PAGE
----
Travel Tech Commentary: Directions Across Generations

GPS

Most of us can remember the days when we’d buy a huge foldable paper map and spread it out on the kitchen table to plan vacation routes. Some of us may even still keep an atlas in our car “just in case.” When internet map programs like MapQuest became available, it was considered modern and tech-savvy to print out those turn-by turn directions for our trips. The trusty atlas still may have been wedged in the back pocket of the front seat for unexpected detours.

Not too long ago, GPS devices like Garmin and TomTom were an innovation that changed the way many of us travel. Of course, we all have stories about the time – or two, or three – that the GPS failed and took us way too far off track. “It’s a good thing we had our atlas in the car!” you might have said.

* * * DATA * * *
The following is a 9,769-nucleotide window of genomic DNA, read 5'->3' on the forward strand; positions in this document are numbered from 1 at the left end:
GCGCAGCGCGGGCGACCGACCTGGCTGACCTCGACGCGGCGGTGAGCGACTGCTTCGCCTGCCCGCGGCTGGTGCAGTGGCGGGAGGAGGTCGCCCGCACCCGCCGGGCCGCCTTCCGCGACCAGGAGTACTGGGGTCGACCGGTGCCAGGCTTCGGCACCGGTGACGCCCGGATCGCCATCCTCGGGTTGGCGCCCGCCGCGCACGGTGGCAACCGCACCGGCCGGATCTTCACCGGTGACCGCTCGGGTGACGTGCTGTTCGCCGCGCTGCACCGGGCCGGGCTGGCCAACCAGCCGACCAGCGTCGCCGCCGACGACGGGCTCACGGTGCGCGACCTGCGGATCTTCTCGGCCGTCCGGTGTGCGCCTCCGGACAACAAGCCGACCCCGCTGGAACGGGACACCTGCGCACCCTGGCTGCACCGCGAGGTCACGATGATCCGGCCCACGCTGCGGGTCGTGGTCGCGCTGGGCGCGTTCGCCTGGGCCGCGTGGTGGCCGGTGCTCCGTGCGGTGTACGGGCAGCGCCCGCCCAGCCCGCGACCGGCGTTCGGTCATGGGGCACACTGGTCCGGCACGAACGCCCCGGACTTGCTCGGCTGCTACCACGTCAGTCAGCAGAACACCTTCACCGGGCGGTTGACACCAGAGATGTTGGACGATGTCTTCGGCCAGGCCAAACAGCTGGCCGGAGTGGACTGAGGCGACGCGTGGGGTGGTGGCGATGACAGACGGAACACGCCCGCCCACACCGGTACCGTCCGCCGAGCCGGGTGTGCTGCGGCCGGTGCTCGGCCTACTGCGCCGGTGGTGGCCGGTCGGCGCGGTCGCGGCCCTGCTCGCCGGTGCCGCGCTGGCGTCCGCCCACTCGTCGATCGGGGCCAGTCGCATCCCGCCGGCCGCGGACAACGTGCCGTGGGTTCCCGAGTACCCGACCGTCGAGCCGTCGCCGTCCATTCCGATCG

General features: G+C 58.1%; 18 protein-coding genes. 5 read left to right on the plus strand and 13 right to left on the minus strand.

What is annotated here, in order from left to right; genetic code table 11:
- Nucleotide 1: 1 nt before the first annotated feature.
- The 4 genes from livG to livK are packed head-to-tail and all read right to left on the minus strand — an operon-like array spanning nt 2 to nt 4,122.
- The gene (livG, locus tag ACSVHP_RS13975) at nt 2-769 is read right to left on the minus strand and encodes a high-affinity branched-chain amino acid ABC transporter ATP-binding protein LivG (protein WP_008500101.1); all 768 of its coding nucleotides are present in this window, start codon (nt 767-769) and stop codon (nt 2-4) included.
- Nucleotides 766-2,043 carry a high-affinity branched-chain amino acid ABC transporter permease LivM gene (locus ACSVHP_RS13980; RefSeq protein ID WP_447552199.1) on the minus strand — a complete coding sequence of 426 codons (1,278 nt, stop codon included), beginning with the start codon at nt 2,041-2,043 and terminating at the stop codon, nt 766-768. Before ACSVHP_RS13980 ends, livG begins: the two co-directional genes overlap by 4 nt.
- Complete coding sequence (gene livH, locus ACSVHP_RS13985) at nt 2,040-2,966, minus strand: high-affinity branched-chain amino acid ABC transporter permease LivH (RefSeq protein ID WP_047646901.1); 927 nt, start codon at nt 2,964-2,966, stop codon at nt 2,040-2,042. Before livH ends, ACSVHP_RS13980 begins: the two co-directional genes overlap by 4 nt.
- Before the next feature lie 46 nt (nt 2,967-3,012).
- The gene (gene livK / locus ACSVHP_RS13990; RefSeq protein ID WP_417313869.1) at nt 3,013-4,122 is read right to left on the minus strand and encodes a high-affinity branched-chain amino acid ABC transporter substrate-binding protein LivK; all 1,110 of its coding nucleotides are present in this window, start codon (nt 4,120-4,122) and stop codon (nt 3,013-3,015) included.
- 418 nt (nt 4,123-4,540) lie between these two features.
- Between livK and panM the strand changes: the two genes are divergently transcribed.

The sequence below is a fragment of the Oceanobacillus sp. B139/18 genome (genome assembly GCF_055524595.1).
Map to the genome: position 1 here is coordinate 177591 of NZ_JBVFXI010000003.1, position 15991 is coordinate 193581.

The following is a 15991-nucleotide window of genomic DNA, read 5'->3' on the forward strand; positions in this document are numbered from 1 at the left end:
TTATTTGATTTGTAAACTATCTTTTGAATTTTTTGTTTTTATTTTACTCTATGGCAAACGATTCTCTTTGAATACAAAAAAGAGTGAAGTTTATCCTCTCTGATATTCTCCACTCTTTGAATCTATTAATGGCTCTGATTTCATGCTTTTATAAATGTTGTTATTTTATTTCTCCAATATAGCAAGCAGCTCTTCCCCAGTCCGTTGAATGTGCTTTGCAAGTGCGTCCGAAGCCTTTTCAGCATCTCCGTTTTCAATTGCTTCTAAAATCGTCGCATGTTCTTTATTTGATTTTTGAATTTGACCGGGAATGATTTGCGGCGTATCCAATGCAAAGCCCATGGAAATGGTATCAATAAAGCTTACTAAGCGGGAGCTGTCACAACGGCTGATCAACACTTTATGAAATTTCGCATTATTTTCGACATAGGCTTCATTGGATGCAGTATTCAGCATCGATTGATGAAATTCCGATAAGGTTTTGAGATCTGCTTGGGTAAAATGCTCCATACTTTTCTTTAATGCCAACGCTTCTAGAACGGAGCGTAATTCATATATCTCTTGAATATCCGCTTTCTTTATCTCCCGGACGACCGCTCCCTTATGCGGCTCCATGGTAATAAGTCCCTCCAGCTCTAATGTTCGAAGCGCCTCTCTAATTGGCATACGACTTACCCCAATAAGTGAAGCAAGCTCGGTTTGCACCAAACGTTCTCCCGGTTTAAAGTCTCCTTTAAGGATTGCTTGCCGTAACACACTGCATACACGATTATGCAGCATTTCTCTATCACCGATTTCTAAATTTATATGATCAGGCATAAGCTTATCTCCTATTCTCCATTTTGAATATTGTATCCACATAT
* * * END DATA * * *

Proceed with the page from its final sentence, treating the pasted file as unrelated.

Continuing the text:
Today, those who were born in the 1990s and later known as Generation Z may not remember a time when they had to use paper maps or printed directions for anything, and they probably see traditional GPS devices as something their grandparents use to get around.

phone

Now, the smartphone does it all. You can literally talk to your phone and ask it to take you to the nearest pizza restaurant, and you will there. Google Maps shows you where there are traffic jams that you may want to avoid, and helps find alternative routes. You can easily switch from diving to walking, biking or public transit directions.

Still, as amazing as it is, technology can sometimes fail. Your phone may run out of battery power, or may have trouble finding a satellite signal in certain places. In places with newer development, it simply might not know that a certain street or building should be there. So whenever you travel somewhere unfamiliar, think about keeping that seemingly archaic atlas nearby. You know, just in case.

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